Creativity is the most essential skill for navigating an increasingly complex world — or so said 1,500 CEOs across 60 countries in a recent survey by IBM. And yet federally funded research and development — creativity, institutionalized — is down 20% as a share of America's GDP since the late 1980s. Private R&D spending has also tailed off since then, when it brought us breakthrough innovations like laser printing, Ethernet, the graphical user interface, and the mouse. And that was just from one company's private R&D engine, Xerox's PARC. At the same time, experts fret that our public school system doesn't foster enough creativity in our future workforce. All of which makes it easy to worry that we'll run out of creative leaders producing creative goods. But I think the declinism is overwrought. And that's because some of the best paths to encourage innovation are surprisingly simple.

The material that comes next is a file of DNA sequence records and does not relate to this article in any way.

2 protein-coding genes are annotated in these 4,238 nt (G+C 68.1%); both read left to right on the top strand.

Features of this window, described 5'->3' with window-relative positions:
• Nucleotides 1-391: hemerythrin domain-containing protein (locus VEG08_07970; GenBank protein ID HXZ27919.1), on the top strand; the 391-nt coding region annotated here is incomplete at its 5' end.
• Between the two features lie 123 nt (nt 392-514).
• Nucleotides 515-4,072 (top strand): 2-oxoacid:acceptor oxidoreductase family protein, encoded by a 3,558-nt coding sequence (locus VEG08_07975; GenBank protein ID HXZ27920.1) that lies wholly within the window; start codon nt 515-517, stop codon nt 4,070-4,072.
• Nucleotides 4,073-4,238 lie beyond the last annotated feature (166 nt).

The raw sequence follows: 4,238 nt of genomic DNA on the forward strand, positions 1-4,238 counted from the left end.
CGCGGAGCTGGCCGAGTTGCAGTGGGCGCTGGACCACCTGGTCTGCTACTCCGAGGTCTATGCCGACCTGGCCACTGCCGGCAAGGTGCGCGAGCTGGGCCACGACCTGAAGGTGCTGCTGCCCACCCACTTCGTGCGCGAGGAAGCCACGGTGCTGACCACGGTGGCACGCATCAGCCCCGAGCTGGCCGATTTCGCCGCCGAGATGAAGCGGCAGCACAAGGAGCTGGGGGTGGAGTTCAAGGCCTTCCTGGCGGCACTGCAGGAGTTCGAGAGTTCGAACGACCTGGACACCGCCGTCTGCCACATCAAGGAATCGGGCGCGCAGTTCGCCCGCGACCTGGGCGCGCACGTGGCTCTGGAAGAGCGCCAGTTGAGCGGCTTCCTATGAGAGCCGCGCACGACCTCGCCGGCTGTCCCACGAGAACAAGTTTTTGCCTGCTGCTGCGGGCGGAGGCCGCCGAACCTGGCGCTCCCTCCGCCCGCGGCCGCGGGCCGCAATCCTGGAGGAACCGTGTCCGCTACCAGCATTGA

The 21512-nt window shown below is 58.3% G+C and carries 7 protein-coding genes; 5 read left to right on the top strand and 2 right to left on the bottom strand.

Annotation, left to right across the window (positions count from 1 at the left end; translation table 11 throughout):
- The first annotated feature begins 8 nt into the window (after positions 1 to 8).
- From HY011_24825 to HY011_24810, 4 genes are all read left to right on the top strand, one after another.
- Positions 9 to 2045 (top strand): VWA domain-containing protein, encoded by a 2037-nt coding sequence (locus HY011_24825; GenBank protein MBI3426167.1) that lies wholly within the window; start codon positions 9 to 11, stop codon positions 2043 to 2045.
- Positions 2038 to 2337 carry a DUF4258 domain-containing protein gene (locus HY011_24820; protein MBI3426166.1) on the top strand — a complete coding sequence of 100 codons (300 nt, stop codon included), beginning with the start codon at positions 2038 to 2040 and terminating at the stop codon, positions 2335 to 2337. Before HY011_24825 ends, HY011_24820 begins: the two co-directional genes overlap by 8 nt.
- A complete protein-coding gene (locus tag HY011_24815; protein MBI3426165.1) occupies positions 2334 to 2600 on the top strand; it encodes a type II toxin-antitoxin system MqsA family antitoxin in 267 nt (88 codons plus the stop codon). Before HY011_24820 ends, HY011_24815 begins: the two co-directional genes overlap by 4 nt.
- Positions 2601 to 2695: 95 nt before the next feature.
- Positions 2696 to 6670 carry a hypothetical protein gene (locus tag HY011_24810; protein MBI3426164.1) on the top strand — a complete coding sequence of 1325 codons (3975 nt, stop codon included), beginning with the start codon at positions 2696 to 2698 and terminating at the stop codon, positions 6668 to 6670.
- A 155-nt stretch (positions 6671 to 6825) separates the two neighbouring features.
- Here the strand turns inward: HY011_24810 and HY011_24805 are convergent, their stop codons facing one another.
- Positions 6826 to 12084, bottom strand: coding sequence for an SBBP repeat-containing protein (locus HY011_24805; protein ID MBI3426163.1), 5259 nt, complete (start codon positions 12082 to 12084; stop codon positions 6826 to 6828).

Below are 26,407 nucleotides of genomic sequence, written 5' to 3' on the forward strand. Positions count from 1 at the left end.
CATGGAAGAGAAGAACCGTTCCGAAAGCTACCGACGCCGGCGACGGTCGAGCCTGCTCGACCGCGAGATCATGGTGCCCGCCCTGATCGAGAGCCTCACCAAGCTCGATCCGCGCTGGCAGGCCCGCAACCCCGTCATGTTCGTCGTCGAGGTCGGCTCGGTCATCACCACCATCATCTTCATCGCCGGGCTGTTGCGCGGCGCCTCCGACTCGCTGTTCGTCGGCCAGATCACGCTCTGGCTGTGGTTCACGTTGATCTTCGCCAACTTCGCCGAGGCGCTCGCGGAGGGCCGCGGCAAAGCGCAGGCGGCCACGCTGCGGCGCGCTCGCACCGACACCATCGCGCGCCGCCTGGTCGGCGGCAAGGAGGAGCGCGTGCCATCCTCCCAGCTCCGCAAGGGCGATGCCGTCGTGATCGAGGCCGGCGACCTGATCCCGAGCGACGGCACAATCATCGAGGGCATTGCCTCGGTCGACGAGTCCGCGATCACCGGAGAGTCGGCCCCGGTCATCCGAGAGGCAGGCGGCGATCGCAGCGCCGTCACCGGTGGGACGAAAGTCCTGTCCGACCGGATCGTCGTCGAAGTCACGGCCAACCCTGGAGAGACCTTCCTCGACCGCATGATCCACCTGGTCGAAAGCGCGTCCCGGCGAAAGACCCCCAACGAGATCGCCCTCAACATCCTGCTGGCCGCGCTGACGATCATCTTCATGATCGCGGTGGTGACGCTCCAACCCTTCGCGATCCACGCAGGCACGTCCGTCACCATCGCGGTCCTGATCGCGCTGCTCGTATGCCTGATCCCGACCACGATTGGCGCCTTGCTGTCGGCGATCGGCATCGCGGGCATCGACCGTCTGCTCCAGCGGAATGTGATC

Making Innovation Happen
A Global Aggregation of Leading Edge Articles on Management Innovation, Creative Leadership, Creativity and Innovation.
This is the official blog of Ralph Kerle, Chairman, the Creative Leadership Forum. The views expressed are his own and do not represent the views of the International or National Advisory Board members. Tweet ______________________________________________________________________________________